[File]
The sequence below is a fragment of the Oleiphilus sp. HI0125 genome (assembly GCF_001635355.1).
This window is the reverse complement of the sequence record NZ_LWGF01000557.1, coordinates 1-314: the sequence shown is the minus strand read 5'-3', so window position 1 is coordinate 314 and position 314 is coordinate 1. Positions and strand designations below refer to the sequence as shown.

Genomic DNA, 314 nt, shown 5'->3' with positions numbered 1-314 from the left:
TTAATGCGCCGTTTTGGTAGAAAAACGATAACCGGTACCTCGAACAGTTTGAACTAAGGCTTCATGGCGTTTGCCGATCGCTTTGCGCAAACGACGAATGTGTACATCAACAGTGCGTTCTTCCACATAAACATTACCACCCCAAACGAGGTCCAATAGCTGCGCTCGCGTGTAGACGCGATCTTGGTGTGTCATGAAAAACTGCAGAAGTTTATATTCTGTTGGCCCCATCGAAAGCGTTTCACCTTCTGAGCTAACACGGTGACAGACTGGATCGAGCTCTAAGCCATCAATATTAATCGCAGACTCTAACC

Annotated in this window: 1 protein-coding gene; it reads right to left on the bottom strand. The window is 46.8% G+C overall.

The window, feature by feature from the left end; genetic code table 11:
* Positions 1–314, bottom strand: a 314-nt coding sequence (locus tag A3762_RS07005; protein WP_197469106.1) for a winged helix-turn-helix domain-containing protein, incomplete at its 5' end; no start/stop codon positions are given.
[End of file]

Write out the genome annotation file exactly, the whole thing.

The sequence below is a fragment of the Oleiphilus sp. HI0125 genome (assembly GCF_001635355.1).
This window is the reverse complement of the sequence record NZ_LWGF01000557.1, coordinates 1-314: the sequence shown is the minus strand read 5'-3', so window position 1 is coordinate 314 and position 314 is coordinate 1. Positions and strand designations below refer to the sequence as shown.

Genomic DNA, 314 nt, shown 5'->3' with positions numbered 1-314 from the left:
TTAATGCGCCGTTTTGGTAGAAAAACGATAACCGGTACCTCGAACAGTTTGAACTAAGGCTTCATGGCGTTTGCCGATCGCTTTGCGCAAACGACGAATGTGTACATCAACAGTGCGTTCTTCCACATAAACATTACCACCCCAAACGAGGTCCAATAGCTGCGCTCGCGTGTAGACGCGATCTTGGTGTGTCATGAAAAACTGCAGAAGTTTATATTCTGTTGGCCCCATCGAAAGCGTTTCACCTTCTGAGCTAACACGGTGACAGACTGGATCGAGCTCTAAGCCATCAATATTAATCGCAGACTCTAACC

Annotated in this window: 1 protein-coding gene; it reads right to left on the bottom strand. The window is 46.8% G+C overall.

The window, feature by feature from the left end; genetic code table 11:
* Positions 1–314, bottom strand: a 314-nt coding sequence (locus tag A3762_RS07005; protein WP_197469106.1) for a winged helix-turn-helix domain-containing protein, incomplete at its 5' end; no start/stop codon positions are given.